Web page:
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The U.S. Securities and Exchange Commission is investigating Yuga Labs, the company behind Bored Ape Yacht Club (BAYC), over its non-fungible token (NFT) collections and cryptocurrency. According to a report, the financial watchdog wants to know if some of Yuga’s non-fungible tokens and cryptocurrency ApeCoin are similar to stocks and should therefore follow the same disclosure regulations. In response to the news, ApeCoin, the native token of BAYC, dropped over 10%.

Key Takeaways

  • The SEC has broadened its investigation to NFTs.
  • The regulator is assessing whether sales of BAYC NFTs have violated federal law.
  • Following the news, ApeCoin, the native token of BAYC dropped over 10%.

BAYC On The Radar

Bored Ape Yacht Club is the largest NFT collection built on the Ethereum blockchain network. The collection of 10,000 lazy-looking apes has a floor price of $96,230 at the time of writing. Its native token, ApeCoin, was created in March 2022, which acts as the main cryptocurrency of the Bored Ape Yacht Club ecosystem. It’s important to note that ApeCoin (APE) was not launched by Yuga Labs, but by the Ape Foundation, whose board members include prominent names, such as Reddit’s Alexis Ohanian and FTX Ventures’ Amy Wu.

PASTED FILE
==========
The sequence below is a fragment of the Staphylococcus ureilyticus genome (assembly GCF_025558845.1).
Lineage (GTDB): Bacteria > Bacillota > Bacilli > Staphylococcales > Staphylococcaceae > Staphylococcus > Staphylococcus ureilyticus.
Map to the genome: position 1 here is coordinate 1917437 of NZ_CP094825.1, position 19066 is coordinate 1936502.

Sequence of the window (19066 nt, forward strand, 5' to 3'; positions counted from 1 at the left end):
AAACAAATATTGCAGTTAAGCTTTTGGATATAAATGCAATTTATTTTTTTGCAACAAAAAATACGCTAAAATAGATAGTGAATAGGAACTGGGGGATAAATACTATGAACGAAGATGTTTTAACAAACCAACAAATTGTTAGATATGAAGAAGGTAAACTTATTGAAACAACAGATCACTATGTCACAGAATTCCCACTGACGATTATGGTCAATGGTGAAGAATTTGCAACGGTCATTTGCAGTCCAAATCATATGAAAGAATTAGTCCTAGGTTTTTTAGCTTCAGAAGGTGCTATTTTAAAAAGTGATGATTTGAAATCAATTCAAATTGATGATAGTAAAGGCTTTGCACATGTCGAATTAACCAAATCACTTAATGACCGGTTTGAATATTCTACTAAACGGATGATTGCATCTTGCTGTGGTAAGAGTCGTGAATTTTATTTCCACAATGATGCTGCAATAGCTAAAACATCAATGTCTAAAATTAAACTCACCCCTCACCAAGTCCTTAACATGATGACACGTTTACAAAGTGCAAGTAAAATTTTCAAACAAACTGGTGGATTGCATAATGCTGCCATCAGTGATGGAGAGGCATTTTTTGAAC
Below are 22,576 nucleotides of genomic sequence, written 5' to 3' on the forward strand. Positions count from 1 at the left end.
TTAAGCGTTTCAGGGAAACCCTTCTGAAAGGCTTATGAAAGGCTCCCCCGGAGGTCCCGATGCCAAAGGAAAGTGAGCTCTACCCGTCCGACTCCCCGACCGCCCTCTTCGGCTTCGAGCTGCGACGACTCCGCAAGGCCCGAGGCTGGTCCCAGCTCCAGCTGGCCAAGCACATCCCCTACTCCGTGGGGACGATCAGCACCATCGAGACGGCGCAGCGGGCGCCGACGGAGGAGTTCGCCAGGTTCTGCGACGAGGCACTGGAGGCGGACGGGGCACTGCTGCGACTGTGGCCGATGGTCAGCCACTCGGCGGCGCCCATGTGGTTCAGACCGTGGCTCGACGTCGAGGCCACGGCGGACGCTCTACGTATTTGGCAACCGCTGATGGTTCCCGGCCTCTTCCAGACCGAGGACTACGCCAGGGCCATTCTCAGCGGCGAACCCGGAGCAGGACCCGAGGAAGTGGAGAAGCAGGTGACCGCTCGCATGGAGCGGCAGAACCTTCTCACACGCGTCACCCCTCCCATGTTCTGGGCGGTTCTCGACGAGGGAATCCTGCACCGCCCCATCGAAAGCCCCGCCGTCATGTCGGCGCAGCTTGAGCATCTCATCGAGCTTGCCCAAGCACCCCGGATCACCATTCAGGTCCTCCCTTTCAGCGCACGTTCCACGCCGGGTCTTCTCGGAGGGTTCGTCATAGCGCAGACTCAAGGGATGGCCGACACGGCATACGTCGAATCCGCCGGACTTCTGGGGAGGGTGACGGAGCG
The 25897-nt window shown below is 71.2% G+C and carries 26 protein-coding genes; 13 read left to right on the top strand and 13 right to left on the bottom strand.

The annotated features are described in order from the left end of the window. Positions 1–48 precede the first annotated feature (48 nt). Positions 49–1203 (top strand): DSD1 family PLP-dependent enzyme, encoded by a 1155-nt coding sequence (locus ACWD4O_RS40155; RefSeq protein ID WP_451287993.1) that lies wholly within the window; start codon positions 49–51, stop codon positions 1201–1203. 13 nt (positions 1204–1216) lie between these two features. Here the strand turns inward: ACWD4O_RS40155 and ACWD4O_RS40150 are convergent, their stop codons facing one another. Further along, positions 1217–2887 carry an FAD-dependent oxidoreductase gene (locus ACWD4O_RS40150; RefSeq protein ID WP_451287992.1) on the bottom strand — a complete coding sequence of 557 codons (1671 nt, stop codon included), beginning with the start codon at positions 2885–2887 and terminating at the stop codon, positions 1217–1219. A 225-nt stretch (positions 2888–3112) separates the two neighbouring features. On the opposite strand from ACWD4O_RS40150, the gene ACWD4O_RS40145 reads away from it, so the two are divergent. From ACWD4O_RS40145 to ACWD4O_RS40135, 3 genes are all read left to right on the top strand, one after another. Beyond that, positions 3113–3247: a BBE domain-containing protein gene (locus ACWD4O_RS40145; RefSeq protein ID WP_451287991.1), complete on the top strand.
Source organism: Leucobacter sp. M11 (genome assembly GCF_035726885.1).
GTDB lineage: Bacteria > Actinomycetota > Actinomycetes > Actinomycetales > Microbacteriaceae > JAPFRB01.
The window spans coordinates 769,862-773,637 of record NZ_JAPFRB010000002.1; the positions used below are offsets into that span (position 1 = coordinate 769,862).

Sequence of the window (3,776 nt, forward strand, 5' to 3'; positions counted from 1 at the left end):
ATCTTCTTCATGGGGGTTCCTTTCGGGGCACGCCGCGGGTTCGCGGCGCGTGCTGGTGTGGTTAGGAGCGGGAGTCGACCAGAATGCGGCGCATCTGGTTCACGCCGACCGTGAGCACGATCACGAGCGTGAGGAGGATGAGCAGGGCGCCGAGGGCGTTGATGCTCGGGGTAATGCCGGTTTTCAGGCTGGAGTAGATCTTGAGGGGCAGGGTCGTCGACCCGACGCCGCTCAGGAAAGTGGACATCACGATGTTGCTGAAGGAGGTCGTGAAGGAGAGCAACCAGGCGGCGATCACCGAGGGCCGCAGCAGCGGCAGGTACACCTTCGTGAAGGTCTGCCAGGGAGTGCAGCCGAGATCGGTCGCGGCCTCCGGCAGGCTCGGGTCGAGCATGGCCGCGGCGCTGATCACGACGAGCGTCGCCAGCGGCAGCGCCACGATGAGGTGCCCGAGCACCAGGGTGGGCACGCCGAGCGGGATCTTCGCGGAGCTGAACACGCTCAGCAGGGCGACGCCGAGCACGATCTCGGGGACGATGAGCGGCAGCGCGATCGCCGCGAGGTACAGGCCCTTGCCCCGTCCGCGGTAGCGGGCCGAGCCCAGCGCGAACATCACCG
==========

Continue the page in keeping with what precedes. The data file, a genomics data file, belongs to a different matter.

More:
The SEC is closely looking into the NFT collection and ApeCoin both. The regulator is investigating whether Yuga Labs’ issuance of NFTs and launch of its native cryptocurrency violated any rules.  As of now, Yuga Labs has not been accused of any wrongdoing, but the investigation may or may not result in charges. Yuga Labs said it would fully cooperate with any inquiries from the SEC, according to the report.   

NFTs Are New Target

The SEC has reportedly been investigating the NFT market since March over its offerings. Its goal was to determine whether non-fungible tokens had breached federal securities laws.

The agency wanted to investigate the bloated NFT market which saw a peak in 2021 due to celebrity endorsements and record sales. Due to the hype, NFT trading volumes in 2021 exceeded $13 billion, up 42,988% from 2020.

The Bottom Line

SEC Chair Gary Gensler has repeatedly stated that cryptocurrencies are securities and should be subject to Securities Laws. A final decision on whether XRP is a security is still pending between the SEC and Ripple, and in the most recent case, it charged TV star Kim Kardashian over an Instagram post. It’s unlikely the SEC will stop investigating crypto anytime soon, considering how far it has expanded its investigation. 

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